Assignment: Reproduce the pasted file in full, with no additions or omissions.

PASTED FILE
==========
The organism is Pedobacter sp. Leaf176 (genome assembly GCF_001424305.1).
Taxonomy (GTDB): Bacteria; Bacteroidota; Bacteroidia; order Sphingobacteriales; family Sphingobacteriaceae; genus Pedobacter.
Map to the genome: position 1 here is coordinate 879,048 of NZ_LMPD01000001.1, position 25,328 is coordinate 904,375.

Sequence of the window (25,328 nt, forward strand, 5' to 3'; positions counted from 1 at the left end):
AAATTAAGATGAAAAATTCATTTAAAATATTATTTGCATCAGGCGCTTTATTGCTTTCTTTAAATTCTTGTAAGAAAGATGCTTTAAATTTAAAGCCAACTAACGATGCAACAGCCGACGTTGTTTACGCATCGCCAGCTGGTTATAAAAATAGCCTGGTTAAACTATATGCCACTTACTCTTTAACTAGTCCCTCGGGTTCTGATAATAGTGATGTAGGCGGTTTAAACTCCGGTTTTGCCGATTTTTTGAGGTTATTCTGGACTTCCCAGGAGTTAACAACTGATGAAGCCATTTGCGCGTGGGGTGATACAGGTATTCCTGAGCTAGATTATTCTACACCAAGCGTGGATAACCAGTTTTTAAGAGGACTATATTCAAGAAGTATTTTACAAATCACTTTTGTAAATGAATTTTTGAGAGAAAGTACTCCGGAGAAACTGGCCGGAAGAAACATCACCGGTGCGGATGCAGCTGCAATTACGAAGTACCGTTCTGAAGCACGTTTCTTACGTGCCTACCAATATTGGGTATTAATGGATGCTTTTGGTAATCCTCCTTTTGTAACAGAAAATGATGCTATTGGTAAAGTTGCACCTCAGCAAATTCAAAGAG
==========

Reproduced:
The organism is Pedobacter sp. Leaf176 (genome assembly GCF_001424305.1).
Taxonomy (GTDB): Bacteria; Bacteroidota; Bacteroidia; order Sphingobacteriales; family Sphingobacteriaceae; genus Pedobacter.
Map to the genome: position 1 here is coordinate 879,048 of NZ_LMPD01000001.1, position 25,328 is coordinate 904,375.

Sequence of the window (25,328 nt, forward strand, 5' to 3'; positions counted from 1 at the left end):
AAATTAAGATGAAAAATTCATTTAAAATATTATTTGCATCAGGCGCTTTATTGCTTTCTTTAAATTCTTGTAAGAAAGATGCTTTAAATTTAAAGCCAACTAACGATGCAACAGCCGACGTTGTTTACGCATCGCCAGCTGGTTATAAAAATAGCCTGGTTAAACTATATGCCACTTACTCTTTAACTAGTCCCTCGGGTTCTGATAATAGTGATGTAGGCGGTTTAAACTCCGGTTTTGCCGATTTTTTGAGGTTATTCTGGACTTCCCAGGAGTTAACAACTGATGAAGCCATTTGCGCGTGGGGTGATACAGGTATTCCTGAGCTAGATTATTCTACACCAAGCGTGGATAACCAGTTTTTAAGAGGACTATATTCAAGAAGTATTTTACAAATCACTTTTGTAAATGAATTTTTGAGAGAAAGTACTCCGGAGAAACTGGCCGGAAGAAACATCACCGGTGCGGATGCAGCTGCAATTACGAAGTACCGTTCTGAAGCACGTTTCTTACGTGCCTACCAATATTGGGTATTAATGGATGCTTTTGGTAATCCTCCTTTTGTAACAGAAAATGATGCTATTGGTAAAGTTGCACCTCAGCAAATTCAAAGAG